There are many letters, articles, books Facebook postings, blogs, tweets, filled with personal and professional sharings of having survived cancer. When I read them I am filled with hope for the authors, and for the subjects that have supplied their clinical information for a scientific study. The projected statistical information that things are looking good for cancer patients occurs when they are told that they have an 85% … 90% chance of surviving their primary site of cancer – if they have no evidence of their disease at the 10 year mark. Most patients consider themselves almost, or are, “cancer-free” with this information. There are different barometers of where being classified as being “free of cancer” and cancer-free can be determined for the many different forms of cancer.
It was not until I was diagnosed with “a lucky breast cancer” just 10 months ago that I realized how the information given on percentages of metastasis, longevity, response to medications, radiation, surgery, or the influence of family history, lifestyle factors of stress, obesity, exercise, geographical location, access to diagnostic and treatment opportunities, genomic information, ALL, still left me looking for a “fudge factor” of luck with every clinical study that I inserted myself into. Luck and fudge factor information would not be recorded in a scientific study. In the data section, results section, conclusion section or implications for further study sections of a research report, there is no mention of luck as being a factor to be quantified and studied.
Luck is in life. There are no Google results on this statistical, orphan sounding data field as a topic.
Diagnostic information is only information that can be quantified and can point care providers and the patient in a direction for treatment. Fitting ones own clinical information into definitive data fields of the most recently published article on the type of cancer you personally have, can be tough to objectively do if you consider that you or your care providers could have unknowingly “Hawthorned” your information into a more favorable position than the authors of the scientific study would have placed you if you were formally enrolled in their study.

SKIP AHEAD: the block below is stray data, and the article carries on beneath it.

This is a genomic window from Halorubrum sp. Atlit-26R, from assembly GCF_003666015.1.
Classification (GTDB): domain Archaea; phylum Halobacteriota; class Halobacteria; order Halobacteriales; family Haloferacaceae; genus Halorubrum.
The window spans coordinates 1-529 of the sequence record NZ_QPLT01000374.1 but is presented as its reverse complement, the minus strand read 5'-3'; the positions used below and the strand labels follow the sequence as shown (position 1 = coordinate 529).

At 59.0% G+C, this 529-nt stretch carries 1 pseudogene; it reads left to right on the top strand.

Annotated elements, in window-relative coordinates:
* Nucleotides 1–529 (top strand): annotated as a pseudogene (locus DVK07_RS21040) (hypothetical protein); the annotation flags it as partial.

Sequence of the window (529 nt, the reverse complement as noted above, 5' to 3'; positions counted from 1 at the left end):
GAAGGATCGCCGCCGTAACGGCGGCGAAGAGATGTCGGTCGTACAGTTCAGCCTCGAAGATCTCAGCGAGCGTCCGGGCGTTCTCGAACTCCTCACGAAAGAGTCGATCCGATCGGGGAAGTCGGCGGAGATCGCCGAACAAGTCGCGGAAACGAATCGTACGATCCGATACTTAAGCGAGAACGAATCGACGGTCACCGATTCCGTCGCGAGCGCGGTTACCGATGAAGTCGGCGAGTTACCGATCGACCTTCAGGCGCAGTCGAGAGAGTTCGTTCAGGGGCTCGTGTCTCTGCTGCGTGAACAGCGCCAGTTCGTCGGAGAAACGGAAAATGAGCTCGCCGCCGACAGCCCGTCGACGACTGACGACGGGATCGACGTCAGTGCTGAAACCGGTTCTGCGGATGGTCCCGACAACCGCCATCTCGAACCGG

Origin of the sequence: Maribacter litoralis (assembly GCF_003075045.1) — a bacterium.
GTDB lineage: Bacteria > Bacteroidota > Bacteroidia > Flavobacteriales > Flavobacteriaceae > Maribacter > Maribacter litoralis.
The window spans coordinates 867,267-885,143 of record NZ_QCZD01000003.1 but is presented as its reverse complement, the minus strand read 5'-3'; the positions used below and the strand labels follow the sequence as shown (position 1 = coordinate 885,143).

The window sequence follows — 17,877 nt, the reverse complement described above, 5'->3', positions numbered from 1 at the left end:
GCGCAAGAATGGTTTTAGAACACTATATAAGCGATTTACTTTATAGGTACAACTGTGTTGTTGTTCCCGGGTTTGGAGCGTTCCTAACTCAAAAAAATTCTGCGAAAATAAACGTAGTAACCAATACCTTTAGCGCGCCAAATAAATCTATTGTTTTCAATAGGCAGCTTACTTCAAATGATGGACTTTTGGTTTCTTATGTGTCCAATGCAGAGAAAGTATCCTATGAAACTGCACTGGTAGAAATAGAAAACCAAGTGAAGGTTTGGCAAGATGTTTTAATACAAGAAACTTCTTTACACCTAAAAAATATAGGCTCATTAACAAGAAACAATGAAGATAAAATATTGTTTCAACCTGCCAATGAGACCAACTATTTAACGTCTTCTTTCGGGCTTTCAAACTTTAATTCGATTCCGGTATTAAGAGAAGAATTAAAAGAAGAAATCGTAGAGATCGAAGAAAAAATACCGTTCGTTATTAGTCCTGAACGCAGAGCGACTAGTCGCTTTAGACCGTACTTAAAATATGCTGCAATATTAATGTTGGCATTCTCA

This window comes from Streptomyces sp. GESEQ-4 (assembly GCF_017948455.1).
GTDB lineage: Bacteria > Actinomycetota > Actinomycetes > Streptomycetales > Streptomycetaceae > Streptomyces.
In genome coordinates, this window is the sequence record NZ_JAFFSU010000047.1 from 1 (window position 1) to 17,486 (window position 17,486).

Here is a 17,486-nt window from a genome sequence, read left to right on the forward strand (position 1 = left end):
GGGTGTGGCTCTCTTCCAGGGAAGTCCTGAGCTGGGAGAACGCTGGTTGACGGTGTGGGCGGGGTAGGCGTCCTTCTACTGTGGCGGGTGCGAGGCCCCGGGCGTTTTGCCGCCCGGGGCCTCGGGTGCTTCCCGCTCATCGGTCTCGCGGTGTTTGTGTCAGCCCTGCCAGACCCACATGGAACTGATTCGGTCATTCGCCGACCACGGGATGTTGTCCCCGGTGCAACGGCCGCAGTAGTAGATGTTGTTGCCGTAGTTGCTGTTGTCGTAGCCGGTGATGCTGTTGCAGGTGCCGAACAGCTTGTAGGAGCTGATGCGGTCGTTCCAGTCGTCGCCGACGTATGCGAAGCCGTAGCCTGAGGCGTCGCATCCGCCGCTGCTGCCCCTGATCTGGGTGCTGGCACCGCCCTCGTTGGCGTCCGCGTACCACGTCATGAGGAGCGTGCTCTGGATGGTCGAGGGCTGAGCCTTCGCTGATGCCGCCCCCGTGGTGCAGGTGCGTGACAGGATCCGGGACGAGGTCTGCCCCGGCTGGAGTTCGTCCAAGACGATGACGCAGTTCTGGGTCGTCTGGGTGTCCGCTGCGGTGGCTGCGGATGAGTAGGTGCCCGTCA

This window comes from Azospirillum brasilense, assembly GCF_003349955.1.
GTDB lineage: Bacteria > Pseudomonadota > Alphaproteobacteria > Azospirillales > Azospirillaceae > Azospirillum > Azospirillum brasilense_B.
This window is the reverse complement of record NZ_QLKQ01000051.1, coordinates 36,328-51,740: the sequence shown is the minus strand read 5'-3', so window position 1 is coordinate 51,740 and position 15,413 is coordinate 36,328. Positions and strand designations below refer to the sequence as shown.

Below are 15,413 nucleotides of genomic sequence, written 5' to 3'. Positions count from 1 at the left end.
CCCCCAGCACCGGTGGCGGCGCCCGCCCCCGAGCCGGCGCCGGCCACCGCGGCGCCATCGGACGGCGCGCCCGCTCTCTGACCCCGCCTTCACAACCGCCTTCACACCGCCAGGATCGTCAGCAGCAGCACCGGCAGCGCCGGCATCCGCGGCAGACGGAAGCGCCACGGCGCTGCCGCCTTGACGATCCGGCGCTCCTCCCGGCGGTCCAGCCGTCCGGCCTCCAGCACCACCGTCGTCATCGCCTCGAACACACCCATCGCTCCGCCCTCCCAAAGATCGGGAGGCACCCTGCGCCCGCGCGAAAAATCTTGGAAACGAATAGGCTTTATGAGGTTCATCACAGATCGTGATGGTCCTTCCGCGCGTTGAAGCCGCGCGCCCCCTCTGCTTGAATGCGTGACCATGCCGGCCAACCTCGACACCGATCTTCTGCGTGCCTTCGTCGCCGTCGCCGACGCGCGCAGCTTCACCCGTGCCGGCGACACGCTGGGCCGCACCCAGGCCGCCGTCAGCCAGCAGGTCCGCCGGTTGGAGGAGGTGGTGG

I ask my care providers variations of this question, what if I was enrolled in a particular study, would my cancer data put me in a cure category? Continually asking questions in search of the truth is the ultimate expression of the belief that information is power. Formulating a question that looks or sounds like what if this were the case, is a reflection of hoping. Of wanting to attach meaning and certainty to my numbers. Of not being able to accept that although there is no obvious luck or fudge data field in scientific studies … it is powerful in life and maybe a factor in science.
As much as I know the benefits of a positive mental outlook, I now realize that even with a lucky cancer, once you have this diagnosis, you have it for life. Possibly with a good cancer the safety of exploring how close you came to being a bad cancer allows a patient to look deeper into really believing that they have successfully fought cancer and will be cancer-free for the rest of their life.
Being a well seasoned adult and knowing that there are no guarantees in any aspect of living, it does take some battling of thoughts to believe that my lucky cancer, will stay lucky.
What works better for me than putting energy into suppressing a negative or scary thought is to consider that even before I was diagnosed with cancer, I couldn’t believe or know with any certainty that I would be cancer-free for the rest of my life.
Everyone has the potential to develop a cancer in their lifetime. For those that have had this diagnosis, just as with those that have not, we all hope to lead a cancer free life.
In that sense, we are all alike.
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